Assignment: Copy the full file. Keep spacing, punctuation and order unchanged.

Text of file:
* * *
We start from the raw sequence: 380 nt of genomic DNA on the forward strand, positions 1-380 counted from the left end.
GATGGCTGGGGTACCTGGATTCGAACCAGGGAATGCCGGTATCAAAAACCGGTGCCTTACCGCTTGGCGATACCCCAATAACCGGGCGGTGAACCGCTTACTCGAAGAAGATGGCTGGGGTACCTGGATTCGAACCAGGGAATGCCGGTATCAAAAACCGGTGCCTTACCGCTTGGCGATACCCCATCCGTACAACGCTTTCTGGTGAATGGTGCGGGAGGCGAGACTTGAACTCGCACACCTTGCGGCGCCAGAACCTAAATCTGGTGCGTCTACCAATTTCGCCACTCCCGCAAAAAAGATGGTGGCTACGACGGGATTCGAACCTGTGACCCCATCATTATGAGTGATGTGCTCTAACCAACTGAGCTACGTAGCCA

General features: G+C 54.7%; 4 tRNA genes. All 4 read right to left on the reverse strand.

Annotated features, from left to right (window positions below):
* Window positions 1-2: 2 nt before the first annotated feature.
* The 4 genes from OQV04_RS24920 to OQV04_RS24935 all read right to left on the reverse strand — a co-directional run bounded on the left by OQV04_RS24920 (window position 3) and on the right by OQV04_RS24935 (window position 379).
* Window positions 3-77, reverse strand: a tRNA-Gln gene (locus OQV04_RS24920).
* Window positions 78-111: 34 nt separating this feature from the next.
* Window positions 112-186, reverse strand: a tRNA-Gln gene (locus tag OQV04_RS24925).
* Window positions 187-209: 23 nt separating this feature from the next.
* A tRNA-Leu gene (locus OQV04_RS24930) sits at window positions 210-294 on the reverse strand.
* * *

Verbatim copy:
We start from the raw sequence: 380 nt of genomic DNA on the forward strand, positions 1-380 counted from the left end.
GATGGCTGGGGTACCTGGATTCGAACCAGGGAATGCCGGTATCAAAAACCGGTGCCTTACCGCTTGGCGATACCCCAATAACCGGGCGGTGAACCGCTTACTCGAAGAAGATGGCTGGGGTACCTGGATTCGAACCAGGGAATGCCGGTATCAAAAACCGGTGCCTTACCGCTTGGCGATACCCCATCCGTACAACGCTTTCTGGTGAATGGTGCGGGAGGCGAGACTTGAACTCGCACACCTTGCGGCGCCAGAACCTAAATCTGGTGCGTCTACCAATTTCGCCACTCCCGCAAAAAAGATGGTGGCTACGACGGGATTCGAACCTGTGACCCCATCATTATGAGTGATGTGCTCTAACCAACTGAGCTACGTAGCCA

General features: G+C 54.7%; 4 tRNA genes. All 4 read right to left on the reverse strand.

Annotated features, from left to right (window positions below):
* Window positions 1-2: 2 nt before the first annotated feature.
* The 4 genes from OQV04_RS24920 to OQV04_RS24935 all read right to left on the reverse strand — a co-directional run bounded on the left by OQV04_RS24920 (window position 3) and on the right by OQV04_RS24935 (window position 379).
* Window positions 3-77, reverse strand: a tRNA-Gln gene (locus OQV04_RS24920).
* Window positions 78-111: 34 nt separating this feature from the next.
* Window positions 112-186, reverse strand: a tRNA-Gln gene (locus tag OQV04_RS24925).
* Window positions 187-209: 23 nt separating this feature from the next.
* A tRNA-Leu gene (locus OQV04_RS24930) sits at window positions 210-294 on the reverse strand.